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Inkjet-printing of conductive components for the manufacturing of a quantum dot based sensor for optical health monitoring

: Ortlepp, F.; Hartwig, M.; Moebius, M.; Martin, J.; Otto, T.; Gessner, T.; Baumann, R.R.

Baumann, R. ; TU Chemnitz, Institut für Print- und Medientechnik:
Printing Future Days 2015. Proceedings : 6th International Scientific Conference on Print and Media Technology for Junior Scientists and PhD Students, October 05 - 07, 2015, Chemnitz, Germany
Berlin: VWB Verlag für Wissen und Bildung, 2015
ISBN: 978-3-86135-626-4
ISBN: 3-86135-626-0
Printing Future Days <6, 2015, Chemnitz>
Fraunhofer ENAS ()

In contrast to conventional sensors, quantum dot based sensors enable the direct detection and optical indication of stressed components. [1] Current manufacturing methods require cost intensive vacuum and clean room technology to deposit relatively rare occurring materials like indium tin oxide (ITO). Inkjet-printing technology is known for cost efficient prototyping up to large-scale industrial manufacturing of conductive transparent layer formations. Therefore inkjet-printing technologies enable the stepwise replacement of cost intensive cleanroom or vacuum deposition methods like sputtering or e.g. the deposition of cost intensive materials like ITO.
By applying inkjet-printing technology the first ITO free sensor for mechanical load detection, based on charge carrier sensitive photoluminescence (PL) quenching of quantum dots was manufactured.
By applying external voltages the PL was quenched to high quenching contrasts of approx. 5 % of initial PL intensity. In a practical scenario the external voltage source can be replaced by a piezoelectric foil, which inject charge carriers to indicate stressed components by PL quenching.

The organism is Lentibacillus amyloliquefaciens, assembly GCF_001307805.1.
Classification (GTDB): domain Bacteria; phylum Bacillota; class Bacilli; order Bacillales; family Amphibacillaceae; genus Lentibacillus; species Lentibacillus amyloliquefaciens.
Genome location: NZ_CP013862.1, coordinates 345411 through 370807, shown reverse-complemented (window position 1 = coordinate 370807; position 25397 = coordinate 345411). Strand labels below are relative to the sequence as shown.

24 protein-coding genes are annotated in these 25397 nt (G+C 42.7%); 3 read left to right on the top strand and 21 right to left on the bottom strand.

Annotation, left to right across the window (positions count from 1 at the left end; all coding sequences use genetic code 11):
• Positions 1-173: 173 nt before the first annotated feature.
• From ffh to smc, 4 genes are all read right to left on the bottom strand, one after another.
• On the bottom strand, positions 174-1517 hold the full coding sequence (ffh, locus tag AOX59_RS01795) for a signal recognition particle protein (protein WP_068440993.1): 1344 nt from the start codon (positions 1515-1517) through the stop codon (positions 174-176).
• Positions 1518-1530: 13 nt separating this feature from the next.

The sensor includes a sputtered Aluminum (Al) bottom electrode, a spin-coated active PL layer with quantum dots (QDs) embedded in semi-conducting poly(9-vinylcarba-zole) (PVK) and an inkjet printed poly(3,4-ethylenedioxythio-phene) polystyrene sulfonate (PEDOT:PSS) top electrode. The Al bottom electrodes are characterized by layer heights of approx. 63 nm and the active PL layer has a maximum height of approx. 115 nm. The layer height of the printed PEDOT:PSS top electrodes depend on the printing parameters and are characterized by a maximum height of 100 nm. To reach this layer heights the wetting of inkjet inks on quantum dot (QD) based composites was analyzed in detail and improved by nitrogen plasma pre-treatment technologies.
The sensor sensitivity in combination with the optical indication was improved by optimized separation of the quantum dot composite layers. For further investigations the bottom electrodes were printed with a nano-particle based silver ink and PEDOT:PSS, to analyze the interaction with subsequent deposited active PL layers. In this correspondence the electrodes were analyzed in terms of morphology and electrical resistance.
In order to extend the field of application a first flexible quantum dot based ITO free sensor on a foil-based substrate was realized. The foil based flexible sensor enables the integration in curved lightweight-composites and proves the practical implementation.